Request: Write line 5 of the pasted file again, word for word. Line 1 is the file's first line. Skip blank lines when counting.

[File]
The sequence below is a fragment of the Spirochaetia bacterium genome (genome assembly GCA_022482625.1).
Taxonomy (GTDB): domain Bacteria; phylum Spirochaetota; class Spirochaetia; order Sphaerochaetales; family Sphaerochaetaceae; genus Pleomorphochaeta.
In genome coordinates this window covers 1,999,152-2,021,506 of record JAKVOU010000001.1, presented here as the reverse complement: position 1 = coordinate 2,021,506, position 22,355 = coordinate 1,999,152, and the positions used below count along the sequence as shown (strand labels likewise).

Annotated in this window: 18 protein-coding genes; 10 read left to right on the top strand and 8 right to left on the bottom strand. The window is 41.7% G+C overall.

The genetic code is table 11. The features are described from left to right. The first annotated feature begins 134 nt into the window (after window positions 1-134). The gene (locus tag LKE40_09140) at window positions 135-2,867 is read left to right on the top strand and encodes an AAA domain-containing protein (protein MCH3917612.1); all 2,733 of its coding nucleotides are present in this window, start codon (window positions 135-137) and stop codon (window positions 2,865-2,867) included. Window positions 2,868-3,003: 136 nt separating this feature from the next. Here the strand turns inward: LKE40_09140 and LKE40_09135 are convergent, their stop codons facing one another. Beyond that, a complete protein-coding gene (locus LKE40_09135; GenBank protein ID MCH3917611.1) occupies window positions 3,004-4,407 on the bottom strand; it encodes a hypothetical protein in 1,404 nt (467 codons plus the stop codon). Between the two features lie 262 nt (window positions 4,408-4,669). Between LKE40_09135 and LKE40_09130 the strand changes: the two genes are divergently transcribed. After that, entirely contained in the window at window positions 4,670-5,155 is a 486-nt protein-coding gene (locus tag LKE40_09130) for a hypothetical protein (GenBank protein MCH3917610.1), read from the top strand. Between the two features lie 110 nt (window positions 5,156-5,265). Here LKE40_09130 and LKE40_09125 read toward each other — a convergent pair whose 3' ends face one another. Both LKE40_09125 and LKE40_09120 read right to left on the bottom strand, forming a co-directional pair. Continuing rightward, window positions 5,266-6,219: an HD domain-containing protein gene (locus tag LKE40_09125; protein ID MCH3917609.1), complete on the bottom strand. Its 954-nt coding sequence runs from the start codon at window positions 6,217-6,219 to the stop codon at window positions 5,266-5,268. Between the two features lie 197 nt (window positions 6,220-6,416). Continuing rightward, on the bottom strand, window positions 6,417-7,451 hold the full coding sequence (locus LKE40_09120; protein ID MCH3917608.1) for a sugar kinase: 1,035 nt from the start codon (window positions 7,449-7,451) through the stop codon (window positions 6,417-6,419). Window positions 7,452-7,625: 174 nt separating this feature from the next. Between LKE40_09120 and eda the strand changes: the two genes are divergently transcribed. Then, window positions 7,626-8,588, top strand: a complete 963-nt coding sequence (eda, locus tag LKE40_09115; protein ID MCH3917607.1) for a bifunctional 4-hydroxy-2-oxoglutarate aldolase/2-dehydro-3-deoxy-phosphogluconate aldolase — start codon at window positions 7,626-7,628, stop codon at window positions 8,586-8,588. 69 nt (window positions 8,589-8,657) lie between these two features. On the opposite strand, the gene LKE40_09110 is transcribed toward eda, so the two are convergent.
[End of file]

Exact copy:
The genetic code is table 11. The features are described from left to right. The first annotated feature begins 134 nt into the window (after window positions 1-134). The gene (locus tag LKE40_09140) at window positions 135-2,867 is read left to right on the top strand and encodes an AAA domain-containing protein (protein MCH3917612.1); all 2,733 of its coding nucleotides are present in this window, start codon (window positions 135-137) and stop codon (window positions 2,865-2,867) included. Window positions 2,868-3,003: 136 nt separating this feature from the next. Here the strand turns inward: LKE40_09140 and LKE40_09135 are convergent, their stop codons facing one another. Beyond that, a complete protein-coding gene (locus LKE40_09135; GenBank protein ID MCH3917611.1) occupies window positions 3,004-4,407 on the bottom strand; it encodes a hypothetical protein in 1,404 nt (467 codons plus the stop codon). Between the two features lie 262 nt (window positions 4,408-4,669). Between LKE40_09135 and LKE40_09130 the strand changes: the two genes are divergently transcribed. After that, entirely contained in the window at window positions 4,670-5,155 is a 486-nt protein-coding gene (locus tag LKE40_09130) for a hypothetical protein (GenBank protein MCH3917610.1), read from the top strand. Between the two features lie 110 nt (window positions 5,156-5,265). Here LKE40_09130 and LKE40_09125 read toward each other — a convergent pair whose 3' ends face one another. Both LKE40_09125 and LKE40_09120 read right to left on the bottom strand, forming a co-directional pair. Continuing rightward, window positions 5,266-6,219: an HD domain-containing protein gene (locus tag LKE40_09125; protein ID MCH3917609.1), complete on the bottom strand. Its 954-nt coding sequence runs from the start codon at window positions 6,217-6,219 to the stop codon at window positions 5,266-5,268. Between the two features lie 197 nt (window positions 6,220-6,416). Continuing rightward, on the bottom strand, window positions 6,417-7,451 hold the full coding sequence (locus LKE40_09120; protein ID MCH3917608.1) for a sugar kinase: 1,035 nt from the start codon (window positions 7,449-7,451) through the stop codon (window positions 6,417-6,419). Window positions 7,452-7,625: 174 nt separating this feature from the next. Between LKE40_09120 and eda the strand changes: the two genes are divergently transcribed. Then, window positions 7,626-8,588, top strand: a complete 963-nt coding sequence (eda, locus tag LKE40_09115; protein ID MCH3917607.1) for a bifunctional 4-hydroxy-2-oxoglutarate aldolase/2-dehydro-3-deoxy-phosphogluconate aldolase — start codon at window positions 7,626-7,628, stop codon at window positions 8,586-8,588. 69 nt (window positions 8,589-8,657) lie between these two features. On the opposite strand, the gene LKE40_09110 is transcribed toward eda, so the two are convergent.